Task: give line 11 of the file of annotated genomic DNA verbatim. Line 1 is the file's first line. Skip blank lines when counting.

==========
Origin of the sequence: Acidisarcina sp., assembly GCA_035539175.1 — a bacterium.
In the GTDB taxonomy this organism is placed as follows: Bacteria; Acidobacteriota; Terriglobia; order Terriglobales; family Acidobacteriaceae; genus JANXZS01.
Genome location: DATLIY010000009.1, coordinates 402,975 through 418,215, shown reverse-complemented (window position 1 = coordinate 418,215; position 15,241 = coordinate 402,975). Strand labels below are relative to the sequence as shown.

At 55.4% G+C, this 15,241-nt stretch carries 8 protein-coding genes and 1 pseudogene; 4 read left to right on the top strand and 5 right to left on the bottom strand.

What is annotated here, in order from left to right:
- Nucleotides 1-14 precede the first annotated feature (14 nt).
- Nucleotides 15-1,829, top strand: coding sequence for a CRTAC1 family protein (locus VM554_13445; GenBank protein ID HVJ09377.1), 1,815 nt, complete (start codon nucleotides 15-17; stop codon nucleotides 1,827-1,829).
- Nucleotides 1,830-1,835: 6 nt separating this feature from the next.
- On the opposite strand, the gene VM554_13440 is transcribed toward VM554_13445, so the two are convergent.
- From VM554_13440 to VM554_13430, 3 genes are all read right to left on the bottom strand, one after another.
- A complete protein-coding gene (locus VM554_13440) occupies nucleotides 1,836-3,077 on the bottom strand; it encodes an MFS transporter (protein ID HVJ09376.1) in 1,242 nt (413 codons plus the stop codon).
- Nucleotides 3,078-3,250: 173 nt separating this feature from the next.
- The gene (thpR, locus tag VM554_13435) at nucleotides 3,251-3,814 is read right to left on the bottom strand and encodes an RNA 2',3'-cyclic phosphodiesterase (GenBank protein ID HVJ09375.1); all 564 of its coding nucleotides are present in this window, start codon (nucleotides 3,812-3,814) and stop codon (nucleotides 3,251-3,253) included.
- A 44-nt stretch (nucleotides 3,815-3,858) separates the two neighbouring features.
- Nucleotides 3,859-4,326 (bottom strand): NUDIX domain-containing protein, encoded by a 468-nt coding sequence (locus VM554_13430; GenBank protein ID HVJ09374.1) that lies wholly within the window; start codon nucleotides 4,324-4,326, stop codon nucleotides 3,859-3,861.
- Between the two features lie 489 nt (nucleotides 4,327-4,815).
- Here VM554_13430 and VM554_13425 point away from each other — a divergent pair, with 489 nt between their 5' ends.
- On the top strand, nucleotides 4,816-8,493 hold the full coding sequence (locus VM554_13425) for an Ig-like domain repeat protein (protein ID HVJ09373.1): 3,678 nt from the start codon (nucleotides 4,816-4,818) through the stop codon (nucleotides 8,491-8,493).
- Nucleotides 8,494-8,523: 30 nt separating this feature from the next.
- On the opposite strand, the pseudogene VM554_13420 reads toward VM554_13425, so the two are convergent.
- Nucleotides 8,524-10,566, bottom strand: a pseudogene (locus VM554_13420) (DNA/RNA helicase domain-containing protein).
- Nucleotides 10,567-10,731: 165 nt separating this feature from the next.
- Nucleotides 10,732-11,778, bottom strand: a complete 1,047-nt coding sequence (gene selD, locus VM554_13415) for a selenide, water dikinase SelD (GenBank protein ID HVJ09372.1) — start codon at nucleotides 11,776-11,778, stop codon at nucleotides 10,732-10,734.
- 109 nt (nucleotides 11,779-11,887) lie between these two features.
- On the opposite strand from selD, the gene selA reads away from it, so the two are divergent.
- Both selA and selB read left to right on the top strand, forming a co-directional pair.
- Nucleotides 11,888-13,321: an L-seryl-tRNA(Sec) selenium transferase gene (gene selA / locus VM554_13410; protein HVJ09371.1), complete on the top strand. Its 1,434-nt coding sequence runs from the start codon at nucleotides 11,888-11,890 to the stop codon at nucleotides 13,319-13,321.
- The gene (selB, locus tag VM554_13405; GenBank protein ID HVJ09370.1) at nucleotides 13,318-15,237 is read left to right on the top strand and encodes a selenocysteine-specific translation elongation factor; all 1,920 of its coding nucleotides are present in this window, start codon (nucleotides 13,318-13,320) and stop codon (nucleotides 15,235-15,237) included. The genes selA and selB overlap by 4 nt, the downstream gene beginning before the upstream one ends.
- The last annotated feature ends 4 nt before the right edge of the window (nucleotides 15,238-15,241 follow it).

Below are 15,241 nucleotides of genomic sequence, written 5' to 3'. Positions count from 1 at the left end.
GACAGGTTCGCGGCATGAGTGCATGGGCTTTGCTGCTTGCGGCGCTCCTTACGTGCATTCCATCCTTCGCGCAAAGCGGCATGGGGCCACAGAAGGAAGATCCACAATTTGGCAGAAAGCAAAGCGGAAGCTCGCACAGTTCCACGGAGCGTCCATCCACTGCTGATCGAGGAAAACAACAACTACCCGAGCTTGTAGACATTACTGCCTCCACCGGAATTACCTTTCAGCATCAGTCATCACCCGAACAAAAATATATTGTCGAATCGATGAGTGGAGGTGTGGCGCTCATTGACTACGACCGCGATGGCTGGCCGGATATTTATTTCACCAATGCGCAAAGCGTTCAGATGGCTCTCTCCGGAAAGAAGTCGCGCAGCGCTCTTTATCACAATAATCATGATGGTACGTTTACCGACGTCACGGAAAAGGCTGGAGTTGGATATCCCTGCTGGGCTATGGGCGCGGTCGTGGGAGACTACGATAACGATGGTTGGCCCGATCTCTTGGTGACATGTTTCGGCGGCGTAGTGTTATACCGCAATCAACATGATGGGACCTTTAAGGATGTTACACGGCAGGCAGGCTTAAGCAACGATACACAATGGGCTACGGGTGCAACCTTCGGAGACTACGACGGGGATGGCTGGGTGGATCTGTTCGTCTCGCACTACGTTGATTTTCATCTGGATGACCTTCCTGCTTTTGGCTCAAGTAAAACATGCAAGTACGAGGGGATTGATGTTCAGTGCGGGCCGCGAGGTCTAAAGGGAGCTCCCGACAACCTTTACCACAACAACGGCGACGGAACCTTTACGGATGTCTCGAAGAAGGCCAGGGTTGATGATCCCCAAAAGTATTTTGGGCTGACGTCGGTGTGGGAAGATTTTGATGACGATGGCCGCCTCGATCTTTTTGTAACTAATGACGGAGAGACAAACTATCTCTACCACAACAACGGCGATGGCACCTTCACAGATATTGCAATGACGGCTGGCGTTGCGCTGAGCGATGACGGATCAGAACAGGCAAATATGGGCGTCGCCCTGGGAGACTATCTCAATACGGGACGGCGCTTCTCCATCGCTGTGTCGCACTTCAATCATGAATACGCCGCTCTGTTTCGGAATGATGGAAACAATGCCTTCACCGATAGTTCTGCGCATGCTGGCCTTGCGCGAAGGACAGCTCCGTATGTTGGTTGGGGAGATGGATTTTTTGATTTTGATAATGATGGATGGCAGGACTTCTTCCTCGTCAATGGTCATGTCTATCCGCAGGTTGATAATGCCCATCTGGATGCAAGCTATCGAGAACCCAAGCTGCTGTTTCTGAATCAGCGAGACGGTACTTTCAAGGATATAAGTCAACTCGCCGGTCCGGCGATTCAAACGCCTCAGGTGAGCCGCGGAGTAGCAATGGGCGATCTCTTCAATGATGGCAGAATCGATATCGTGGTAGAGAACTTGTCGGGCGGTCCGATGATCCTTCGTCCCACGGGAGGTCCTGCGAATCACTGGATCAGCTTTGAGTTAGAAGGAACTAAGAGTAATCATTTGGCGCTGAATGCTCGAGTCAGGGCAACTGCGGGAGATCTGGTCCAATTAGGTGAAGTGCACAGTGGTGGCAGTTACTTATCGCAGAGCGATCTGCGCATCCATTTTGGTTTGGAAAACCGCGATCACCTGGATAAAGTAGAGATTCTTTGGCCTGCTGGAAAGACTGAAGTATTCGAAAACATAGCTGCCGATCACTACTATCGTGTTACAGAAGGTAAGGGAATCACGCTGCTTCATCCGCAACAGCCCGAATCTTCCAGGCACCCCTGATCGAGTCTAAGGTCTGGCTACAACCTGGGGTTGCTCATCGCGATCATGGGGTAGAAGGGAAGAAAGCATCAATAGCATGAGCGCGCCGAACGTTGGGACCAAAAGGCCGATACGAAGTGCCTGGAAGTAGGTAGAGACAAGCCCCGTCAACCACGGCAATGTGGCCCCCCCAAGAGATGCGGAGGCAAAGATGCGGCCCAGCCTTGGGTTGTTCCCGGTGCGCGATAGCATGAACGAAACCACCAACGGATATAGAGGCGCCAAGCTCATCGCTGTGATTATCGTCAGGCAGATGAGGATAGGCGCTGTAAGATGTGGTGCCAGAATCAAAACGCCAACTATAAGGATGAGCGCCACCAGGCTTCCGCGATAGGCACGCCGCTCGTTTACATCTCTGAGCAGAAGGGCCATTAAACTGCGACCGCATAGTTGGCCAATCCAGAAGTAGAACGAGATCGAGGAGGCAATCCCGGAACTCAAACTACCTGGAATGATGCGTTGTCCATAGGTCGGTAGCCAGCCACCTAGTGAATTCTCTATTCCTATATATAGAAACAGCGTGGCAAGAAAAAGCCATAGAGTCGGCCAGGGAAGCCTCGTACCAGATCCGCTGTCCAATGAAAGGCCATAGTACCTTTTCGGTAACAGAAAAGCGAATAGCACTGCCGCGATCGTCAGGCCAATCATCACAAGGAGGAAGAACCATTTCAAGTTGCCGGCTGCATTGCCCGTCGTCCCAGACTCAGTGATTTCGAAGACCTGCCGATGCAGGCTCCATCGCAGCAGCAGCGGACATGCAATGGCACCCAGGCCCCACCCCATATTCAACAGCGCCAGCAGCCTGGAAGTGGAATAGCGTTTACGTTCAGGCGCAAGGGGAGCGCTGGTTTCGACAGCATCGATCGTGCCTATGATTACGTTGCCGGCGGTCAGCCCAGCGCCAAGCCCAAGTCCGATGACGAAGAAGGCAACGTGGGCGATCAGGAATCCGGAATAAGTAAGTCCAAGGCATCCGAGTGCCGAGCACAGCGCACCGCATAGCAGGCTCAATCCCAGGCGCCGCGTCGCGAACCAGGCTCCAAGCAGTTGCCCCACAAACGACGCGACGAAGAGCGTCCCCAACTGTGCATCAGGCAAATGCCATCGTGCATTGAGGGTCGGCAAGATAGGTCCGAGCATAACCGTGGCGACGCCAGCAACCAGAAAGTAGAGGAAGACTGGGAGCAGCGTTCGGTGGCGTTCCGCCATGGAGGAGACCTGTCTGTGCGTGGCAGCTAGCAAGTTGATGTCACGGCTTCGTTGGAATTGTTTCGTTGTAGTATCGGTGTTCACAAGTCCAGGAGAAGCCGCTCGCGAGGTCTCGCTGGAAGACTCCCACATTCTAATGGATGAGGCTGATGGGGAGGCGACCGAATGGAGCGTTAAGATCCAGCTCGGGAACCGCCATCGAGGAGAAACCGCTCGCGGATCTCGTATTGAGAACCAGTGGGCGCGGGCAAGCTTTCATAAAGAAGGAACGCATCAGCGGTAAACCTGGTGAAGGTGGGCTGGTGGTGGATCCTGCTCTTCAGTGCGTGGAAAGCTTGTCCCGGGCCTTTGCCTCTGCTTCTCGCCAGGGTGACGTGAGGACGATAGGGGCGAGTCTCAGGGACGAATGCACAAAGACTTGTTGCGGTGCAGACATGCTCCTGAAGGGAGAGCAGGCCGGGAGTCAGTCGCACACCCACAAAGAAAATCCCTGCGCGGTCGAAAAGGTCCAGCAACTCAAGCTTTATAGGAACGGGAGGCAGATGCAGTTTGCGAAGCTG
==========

- A complete protein-coding gene (locus VM554_13440) occupies nucleotides 1,836-3,077 on the bottom strand; it encodes an MFS transporter (protein ID HVJ09376.1) in 1,242 nt (413 codons plus the stop codon).